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From Paul Davis <>
Subject Re: Frugal Erlang vs Resources Hungry CouchDB
Date Thu, 30 Jun 2011 22:45:29 GMT
On Thu, Jun 30, 2011 at 6:39 PM, Zdravko Gligic <> wrote:
> Robert Newson wrote:
> CouchDB *must* write an updated btree and an updated header to point
> to the root of that btree every time you update a document, or it will
> be lost if couch crashed right then.
> <<
> So, we have these 3 pieces of info that need to be written with every
> update of a document:
> 1) the btree
> 2) the updated header that points to the root of the btree
> 3) the actual json document itself
> If all 3 of these pieces are written to the same physical disk file
> then I will respectfully bail out, as the rest of my question would
> not make much sense, or at least not without major restructuring.
> However, if (1) the btree is in a file of its own and if (2) the
> updated header and (3) the acutal json document are written to the
> same file then ..

All three are written to the same physical disk file.

> a) How many of the update headers are actually useful?  Is it just the
> last successfully written one or even just a few last ones ?
> b) If only the last or last few headers are actually useful then could
> those updated headers not be kept in a separate (perhaps pre
> formatted) file, where the header records themselves were re-used
> (perhaps in a ring or some other fashion) ?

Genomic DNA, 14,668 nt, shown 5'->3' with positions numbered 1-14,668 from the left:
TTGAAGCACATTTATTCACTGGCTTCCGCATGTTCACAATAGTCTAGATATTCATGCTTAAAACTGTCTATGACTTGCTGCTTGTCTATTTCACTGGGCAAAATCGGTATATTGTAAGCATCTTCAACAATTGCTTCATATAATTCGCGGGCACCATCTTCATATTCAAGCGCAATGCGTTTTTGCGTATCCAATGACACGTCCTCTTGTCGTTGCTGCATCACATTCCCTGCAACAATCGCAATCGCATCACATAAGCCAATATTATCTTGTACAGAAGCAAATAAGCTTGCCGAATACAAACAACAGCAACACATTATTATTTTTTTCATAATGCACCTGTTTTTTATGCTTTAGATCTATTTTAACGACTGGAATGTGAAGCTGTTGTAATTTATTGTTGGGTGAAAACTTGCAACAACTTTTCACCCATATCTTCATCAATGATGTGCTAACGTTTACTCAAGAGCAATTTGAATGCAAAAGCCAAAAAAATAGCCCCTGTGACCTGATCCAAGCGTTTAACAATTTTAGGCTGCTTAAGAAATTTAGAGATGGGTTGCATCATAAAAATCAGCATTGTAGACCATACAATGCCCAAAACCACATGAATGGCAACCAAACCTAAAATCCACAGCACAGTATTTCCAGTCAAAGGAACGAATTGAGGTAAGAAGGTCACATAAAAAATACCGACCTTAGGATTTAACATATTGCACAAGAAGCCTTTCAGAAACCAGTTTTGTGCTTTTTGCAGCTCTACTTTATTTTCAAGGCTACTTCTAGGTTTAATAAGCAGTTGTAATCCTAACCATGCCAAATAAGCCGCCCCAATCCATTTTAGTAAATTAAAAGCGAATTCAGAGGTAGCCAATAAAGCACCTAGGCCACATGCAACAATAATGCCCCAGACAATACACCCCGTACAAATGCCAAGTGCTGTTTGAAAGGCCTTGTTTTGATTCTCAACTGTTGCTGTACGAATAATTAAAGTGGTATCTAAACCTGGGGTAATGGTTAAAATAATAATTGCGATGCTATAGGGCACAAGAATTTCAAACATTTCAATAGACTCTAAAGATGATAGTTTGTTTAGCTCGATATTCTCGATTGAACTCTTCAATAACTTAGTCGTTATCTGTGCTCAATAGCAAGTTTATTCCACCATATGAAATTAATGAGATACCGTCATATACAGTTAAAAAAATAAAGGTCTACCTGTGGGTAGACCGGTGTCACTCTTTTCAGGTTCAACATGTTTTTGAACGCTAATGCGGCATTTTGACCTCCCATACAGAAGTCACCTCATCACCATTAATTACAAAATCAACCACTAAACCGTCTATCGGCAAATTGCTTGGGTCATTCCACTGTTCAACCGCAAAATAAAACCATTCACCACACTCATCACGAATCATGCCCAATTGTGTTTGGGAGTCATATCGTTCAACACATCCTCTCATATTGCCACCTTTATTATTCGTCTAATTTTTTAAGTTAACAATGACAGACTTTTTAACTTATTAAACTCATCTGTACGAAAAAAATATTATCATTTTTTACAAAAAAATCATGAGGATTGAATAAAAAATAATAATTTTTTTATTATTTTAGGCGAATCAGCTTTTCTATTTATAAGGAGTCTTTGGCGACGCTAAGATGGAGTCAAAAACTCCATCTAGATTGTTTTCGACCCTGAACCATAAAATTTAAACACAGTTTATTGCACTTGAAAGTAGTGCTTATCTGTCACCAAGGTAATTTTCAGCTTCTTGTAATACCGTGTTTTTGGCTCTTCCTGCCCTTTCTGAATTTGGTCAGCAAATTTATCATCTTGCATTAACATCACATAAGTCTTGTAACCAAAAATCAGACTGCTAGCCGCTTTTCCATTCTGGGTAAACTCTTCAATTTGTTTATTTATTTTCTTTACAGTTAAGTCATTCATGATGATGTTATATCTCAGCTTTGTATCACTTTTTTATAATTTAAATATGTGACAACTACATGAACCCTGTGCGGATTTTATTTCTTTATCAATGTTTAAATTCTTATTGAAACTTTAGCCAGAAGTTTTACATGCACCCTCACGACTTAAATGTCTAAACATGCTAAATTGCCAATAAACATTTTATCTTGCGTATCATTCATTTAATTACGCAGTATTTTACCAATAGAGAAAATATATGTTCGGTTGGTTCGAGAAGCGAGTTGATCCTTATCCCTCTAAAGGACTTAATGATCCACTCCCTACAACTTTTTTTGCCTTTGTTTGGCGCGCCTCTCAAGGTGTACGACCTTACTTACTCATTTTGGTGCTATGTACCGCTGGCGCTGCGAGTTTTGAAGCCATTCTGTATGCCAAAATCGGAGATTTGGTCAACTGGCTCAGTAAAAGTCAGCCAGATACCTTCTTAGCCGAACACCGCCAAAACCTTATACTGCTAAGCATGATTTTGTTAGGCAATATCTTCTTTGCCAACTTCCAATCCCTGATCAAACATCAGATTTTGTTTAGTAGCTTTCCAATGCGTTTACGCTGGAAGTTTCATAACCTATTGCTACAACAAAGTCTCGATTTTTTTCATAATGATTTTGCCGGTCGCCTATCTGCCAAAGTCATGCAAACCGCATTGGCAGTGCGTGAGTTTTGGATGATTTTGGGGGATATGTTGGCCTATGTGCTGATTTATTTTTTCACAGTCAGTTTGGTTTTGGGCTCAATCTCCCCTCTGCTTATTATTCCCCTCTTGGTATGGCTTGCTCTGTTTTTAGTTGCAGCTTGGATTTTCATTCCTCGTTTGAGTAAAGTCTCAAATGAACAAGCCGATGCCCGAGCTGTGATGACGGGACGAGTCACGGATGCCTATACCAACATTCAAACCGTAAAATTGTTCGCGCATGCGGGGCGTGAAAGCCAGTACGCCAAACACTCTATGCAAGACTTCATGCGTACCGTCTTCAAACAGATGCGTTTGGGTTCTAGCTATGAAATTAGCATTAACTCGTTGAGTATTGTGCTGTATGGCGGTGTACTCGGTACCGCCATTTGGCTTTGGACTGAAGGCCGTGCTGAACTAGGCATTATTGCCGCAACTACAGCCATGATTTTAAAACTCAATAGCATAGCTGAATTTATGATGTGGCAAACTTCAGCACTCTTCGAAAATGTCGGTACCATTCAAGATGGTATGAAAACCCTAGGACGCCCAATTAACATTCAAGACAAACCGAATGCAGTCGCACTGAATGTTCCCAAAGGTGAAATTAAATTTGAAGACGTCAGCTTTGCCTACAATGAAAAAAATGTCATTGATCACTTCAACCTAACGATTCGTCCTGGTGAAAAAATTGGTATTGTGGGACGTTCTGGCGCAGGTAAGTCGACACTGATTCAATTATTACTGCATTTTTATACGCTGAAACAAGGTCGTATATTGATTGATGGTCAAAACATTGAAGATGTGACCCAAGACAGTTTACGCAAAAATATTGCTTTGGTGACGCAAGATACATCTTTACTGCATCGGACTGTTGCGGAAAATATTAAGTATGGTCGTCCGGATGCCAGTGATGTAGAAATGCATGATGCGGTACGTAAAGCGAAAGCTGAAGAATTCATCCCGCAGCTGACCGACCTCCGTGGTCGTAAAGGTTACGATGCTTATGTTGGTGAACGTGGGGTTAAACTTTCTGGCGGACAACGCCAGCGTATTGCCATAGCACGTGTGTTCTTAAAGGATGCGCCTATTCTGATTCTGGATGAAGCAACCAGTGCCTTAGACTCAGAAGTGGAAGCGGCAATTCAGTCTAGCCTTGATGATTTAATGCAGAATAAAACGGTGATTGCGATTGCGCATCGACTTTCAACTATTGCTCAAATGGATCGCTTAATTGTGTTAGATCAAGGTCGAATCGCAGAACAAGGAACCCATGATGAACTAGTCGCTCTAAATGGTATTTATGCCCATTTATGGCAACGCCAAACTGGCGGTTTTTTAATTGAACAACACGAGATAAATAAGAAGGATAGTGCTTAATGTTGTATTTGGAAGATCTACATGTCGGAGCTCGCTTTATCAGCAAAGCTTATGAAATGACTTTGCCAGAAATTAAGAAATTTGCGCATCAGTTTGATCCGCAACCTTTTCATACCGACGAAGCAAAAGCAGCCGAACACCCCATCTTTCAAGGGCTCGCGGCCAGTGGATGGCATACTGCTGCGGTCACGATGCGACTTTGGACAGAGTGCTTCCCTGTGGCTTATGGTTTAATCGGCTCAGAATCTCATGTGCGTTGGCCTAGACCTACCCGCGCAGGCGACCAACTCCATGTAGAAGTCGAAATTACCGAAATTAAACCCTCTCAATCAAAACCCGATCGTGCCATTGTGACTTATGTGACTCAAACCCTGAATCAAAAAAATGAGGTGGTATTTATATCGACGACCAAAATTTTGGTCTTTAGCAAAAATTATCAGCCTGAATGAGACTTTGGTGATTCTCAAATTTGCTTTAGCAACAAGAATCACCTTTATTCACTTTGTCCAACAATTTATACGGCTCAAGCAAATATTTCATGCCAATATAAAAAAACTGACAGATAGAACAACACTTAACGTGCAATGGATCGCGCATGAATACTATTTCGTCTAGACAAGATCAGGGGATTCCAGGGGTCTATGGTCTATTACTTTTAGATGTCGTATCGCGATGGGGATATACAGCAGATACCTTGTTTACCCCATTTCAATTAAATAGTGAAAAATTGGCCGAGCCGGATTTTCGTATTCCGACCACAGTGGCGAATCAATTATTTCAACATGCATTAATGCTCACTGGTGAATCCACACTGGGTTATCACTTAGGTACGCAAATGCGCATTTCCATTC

> c) If (a) and (b) make any sense then would one not result with a
> perfectly compacted DB for at least all of the logging type of use
> cases, where only new records are being created and existing ones are
> never updated nor deleted?
> d) While (c) might sound like a contrived "use case", I am asking
> mostly to determine what (in addition to dead old revisions and
> deleted docs) it is that is adding to the "bulkiness" of disk usage ?
> In other words, are those "updated headers" one of the major
> contributing factors (if not all of the factors) and could that be
> remedied?
> Thanks again and regards to everyone,
> teslan

There are a lot of places to change things here. I've spent much time
contemplating ways to make things work better here even covering some
of these ideas. The issue is that once you add a second file
descriptor you halve the number of databases (roughly, with hand
waving) that a server can have open and active at one time. For people
that are hosting a huge number of databases per node (think tens to
hundreds of thousands) this becomes a big issue.

I would also say to keep thinking on this issue. Its always possible
that we find a solution that improves one end of the scale more than
it hurts the opposite end. In that case its more than possible that we
end going ahead and making that trade off.

Paul Davis

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